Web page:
Another important factor to consider when selecting a diaphragm call is the stretch, which refers to the amount of tension on the latex reeds. The stretch affects the pitch, tone, and volume of the call, so it's important to choose the right one for your specific hunting situation.
There are three main stretch options for diaphragm calls: low, medium, and high. Here's a brief overview of each:
- Low stretch: This option produces a higher-pitched call with less volume, making it ideal for long-range calling. It requires less air pressure to produce sound, so it's also easier to use for beginners.
- Medium stretch: A medium-stretch call strikes a balance between high and low stretch options. It produces a mid-range sound with moderate volume and requires a moderate amount of air pressure to use.
- High stretch: This option produces a deeper, lower-pitched sound with more volume, making it ideal for close-range calling. However, it requires more air pressure and control to use effectively.
The majority of callers experience these sounds with these 3 stretches, but it is not uncommon for the low stretch and high stretch be inverted in terms of sound. If you're unsure which stretch option to choose, consider the type of hunting you'll be doing and the distance from which you expect to call turkeys. For more information on finding the right stretch for your diaphragm call, check out our blog post on the topic.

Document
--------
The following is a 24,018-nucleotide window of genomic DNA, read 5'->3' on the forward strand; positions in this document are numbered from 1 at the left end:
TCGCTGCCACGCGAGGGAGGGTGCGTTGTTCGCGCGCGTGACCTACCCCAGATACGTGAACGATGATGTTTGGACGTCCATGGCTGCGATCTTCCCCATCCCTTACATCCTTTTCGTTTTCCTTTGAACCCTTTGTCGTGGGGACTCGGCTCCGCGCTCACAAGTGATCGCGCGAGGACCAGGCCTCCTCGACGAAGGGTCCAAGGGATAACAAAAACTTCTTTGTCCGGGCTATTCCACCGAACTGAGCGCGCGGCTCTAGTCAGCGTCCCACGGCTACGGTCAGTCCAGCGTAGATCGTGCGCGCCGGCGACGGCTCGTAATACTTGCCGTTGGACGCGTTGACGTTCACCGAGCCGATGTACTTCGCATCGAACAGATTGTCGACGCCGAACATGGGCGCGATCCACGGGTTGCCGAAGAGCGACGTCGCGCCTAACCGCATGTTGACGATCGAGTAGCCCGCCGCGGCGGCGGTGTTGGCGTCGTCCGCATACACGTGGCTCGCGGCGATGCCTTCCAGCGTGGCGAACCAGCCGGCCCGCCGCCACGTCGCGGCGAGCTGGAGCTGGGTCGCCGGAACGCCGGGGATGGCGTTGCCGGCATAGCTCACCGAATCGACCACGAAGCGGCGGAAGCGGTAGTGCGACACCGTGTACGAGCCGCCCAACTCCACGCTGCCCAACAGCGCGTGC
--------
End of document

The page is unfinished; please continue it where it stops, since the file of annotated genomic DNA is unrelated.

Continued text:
How to Use a Raspy Turkey Mouth Call
To use a raspy turkey mouth call, start by placing the call in your mouth with the reed facing upwards. Use your tongue and the roof of your mouth to apply pressure to the reed and create the desired sound. Practice makes perfect, so spend some time experimenting with different pressures and tongue positions to find the right sound for your situation.
How Often to Call with a Diaphragm Call
The frequency of your calling will depend on the situation you're in. In general, it's a good idea to start with a few soft yelps and then wait for a response. If you don't get a response after a few minutes, try calling a bit louder and more frequently.
The Best Turkey Call Sound
The best turkey call sound ultimately depends on personal preference and the specific hunting scenario. However, there are a few calls that every turkey hunter should have in their arsenal:
- Yelp: The yelp is the most basic turkey sound and is used to locate birds. It consists of a series of single-note sounds that gradually increase and decrease in pitch.
- Cluck: A cluck is a short, sharp sound that turkeys use to communicate with each other. It's a great call, when done softly, to use when turkeys are within close range.
- Purrs: Purrs are soft, rolling sounds that turkeys make when they are content or feeding. It can be a great call to use when turkeys are in close range and you want to coax them in.